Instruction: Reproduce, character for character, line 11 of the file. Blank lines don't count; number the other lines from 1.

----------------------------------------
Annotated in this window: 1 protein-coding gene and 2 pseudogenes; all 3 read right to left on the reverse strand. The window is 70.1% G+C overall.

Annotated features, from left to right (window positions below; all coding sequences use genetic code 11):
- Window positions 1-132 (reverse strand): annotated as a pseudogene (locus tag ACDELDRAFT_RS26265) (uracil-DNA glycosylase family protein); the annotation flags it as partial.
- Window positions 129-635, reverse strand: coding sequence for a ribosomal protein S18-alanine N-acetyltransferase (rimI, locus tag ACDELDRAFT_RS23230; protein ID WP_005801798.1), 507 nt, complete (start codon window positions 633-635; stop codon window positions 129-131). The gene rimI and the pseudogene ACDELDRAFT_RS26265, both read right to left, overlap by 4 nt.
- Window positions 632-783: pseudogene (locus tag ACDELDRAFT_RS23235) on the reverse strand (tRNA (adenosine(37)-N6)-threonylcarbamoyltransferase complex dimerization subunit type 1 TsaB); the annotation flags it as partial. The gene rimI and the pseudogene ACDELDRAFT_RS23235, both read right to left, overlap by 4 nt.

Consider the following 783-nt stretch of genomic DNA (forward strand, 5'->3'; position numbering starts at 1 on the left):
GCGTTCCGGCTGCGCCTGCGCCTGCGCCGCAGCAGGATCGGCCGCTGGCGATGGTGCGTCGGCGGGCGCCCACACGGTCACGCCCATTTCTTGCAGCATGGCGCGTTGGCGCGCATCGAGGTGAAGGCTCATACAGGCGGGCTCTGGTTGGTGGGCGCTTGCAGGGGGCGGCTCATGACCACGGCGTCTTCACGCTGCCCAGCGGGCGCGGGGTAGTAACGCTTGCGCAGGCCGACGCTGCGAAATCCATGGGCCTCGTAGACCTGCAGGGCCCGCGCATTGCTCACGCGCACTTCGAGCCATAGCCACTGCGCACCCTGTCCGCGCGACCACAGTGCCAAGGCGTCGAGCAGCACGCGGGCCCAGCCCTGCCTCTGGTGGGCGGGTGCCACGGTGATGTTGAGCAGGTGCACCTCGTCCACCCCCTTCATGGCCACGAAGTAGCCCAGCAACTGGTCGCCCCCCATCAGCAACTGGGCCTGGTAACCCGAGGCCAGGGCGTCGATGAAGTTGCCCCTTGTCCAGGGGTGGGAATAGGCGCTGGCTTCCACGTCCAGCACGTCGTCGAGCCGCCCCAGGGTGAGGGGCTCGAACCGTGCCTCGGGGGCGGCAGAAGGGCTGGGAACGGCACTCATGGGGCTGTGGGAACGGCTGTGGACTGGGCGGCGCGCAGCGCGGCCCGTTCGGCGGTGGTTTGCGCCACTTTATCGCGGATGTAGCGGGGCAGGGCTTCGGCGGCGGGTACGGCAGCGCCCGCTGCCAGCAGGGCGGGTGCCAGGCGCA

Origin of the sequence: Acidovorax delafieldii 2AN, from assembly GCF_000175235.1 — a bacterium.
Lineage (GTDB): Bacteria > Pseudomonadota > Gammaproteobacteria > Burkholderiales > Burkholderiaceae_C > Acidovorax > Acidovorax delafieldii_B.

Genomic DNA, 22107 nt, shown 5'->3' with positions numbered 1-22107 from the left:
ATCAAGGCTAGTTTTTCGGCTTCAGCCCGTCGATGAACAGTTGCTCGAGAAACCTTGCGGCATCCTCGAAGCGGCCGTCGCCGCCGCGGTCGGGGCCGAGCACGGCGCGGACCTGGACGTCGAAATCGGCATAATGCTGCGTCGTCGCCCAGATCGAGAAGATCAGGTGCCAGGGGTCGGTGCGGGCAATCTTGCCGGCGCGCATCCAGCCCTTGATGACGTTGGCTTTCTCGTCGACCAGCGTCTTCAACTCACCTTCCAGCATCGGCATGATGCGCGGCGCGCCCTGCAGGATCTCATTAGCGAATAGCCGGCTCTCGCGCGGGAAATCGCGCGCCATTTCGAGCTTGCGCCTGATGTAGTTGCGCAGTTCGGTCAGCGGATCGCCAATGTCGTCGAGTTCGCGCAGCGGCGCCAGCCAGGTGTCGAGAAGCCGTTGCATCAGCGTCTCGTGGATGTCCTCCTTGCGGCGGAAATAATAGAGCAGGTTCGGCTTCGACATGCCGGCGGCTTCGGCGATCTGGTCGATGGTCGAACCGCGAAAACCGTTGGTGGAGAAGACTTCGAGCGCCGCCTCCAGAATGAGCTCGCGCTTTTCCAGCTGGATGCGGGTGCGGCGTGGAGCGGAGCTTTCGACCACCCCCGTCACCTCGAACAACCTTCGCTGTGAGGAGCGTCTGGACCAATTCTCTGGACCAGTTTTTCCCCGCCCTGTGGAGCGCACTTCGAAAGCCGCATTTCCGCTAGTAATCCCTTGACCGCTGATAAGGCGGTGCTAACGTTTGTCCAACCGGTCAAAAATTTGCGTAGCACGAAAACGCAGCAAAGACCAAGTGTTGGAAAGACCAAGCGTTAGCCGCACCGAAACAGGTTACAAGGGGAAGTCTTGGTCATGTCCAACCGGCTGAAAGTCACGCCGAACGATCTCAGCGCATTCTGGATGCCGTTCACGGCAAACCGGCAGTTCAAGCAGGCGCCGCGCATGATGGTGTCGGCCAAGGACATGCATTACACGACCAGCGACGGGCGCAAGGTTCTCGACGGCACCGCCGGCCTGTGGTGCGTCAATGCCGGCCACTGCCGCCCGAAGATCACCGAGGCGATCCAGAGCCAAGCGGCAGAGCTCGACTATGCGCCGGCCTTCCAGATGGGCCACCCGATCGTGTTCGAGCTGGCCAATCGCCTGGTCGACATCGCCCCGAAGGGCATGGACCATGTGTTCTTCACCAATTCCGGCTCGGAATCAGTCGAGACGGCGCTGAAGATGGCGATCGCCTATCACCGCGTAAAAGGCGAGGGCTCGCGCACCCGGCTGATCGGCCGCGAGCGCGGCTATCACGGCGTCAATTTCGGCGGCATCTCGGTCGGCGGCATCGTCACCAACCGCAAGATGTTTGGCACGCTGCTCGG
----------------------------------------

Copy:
ATCAAGGCTAGTTTTTCGGCTTCAGCCCGTCGATGAACAGTTGCTCGAGAAACCTTGCGGCATCCTCGAAGCGGCCGTCGCCGCCGCGGTCGGGGCCGAGCACGGCGCGGACCTGGACGTCGAAATCGGCATAATGCTGCGTCGTCGCCCAGATCGAGAAGATCAGGTGCCAGGGGTCGGTGCGGGCAATCTTGCCGGCGCGCATCCAGCCCTTGATGACGTTGGCTTTCTCGTCGACCAGCGTCTTCAACTCACCTTCCAGCATCGGCATGATGCGCGGCGCGCCCTGCAGGATCTCATTAGCGAATAGCCGGCTCTCGCGCGGGAAATCGCGCGCCATTTCGAGCTTGCGCCTGATGTAGTTGCGCAGTTCGGTCAGCGGATCGCCAATGTCGTCGAGTTCGCGCAGCGGCGCCAGCCAGGTGTCGAGAAGCCGTTGCATCAGCGTCTCGTGGATGTCCTCCTTGCGGCGGAAATAATAGAGCAGGTTCGGCTTCGACATGCCGGCGGCTTCGGCGATCTGGTCGATGGTCGAACCGCGAAAACCGTTGGTGGAGAAGACTTCGAGCGCCGCCTCCAGAATGAGCTCGCGCTTTTCCAGCTGGATGCGGGTGCGGCGTGGAGCGGAGCTTTCGACCACCCCCGTCACCTCGAACAACCTTCGCTGTGAGGAGCGTCTGGACCAATTCTCTGGACCAGTTTTTCCCCGCCCTGTGGAGCGCACTTCGAAAGCCGCATTTCCGCTAGTAATCCCTTGACCGCTGATAAGGCGGTGCTAACGTTTGTCCAACCGGTCAAAAATTTGCGTAGCACGAAAACGCAGCAAAGACCAAGTGTTGGAAAGACCAAGCGTTAGCCGCACCGAAACAGGTTACAAGGGGAAGTCTTGGTCATGTCCAACCGGCTGAAAGTCACGCCGAACGATCTCAGCGCATTCTGGATGCCGTTCACGGCAAACCGGCAGTTCAAGCAGGCGCCGCGCATGATGGTGTCGGCCAAGGACATGCATTACACGACCAGCGACGGGCGCAAGGTTCTCGACGGCACCGCCGGCCTGTGGTGCGTCAATGCCGGCCACTGCCGCCCGAAGATCACCGAGGCGATCCAGAGCCAAGCGGCAGAGCTCGACTATGCGCCGGCCTTCCAGATGGGCCACCCGATCGTGTTCGAGCTGGCCAATCGCCTGGTCGACATCGCCCCGAAGGGCATGGACCATGTGTTCTTCACCAATTCCGGCTCGGAATCAGTCGAGACGGCGCTGAAGATGGCGATCGCCTATCACCGCGTAAAAGGCGAGGGCTCGCGCACCCGGCTGATCGGCCGCGAGCGCGGCTATCACGGCGTCAATTTCGGCGGCATCTCGGTCGGCGGCATCGTCACCAACCGCAAGATGTTTGGCACGCTGCTCGG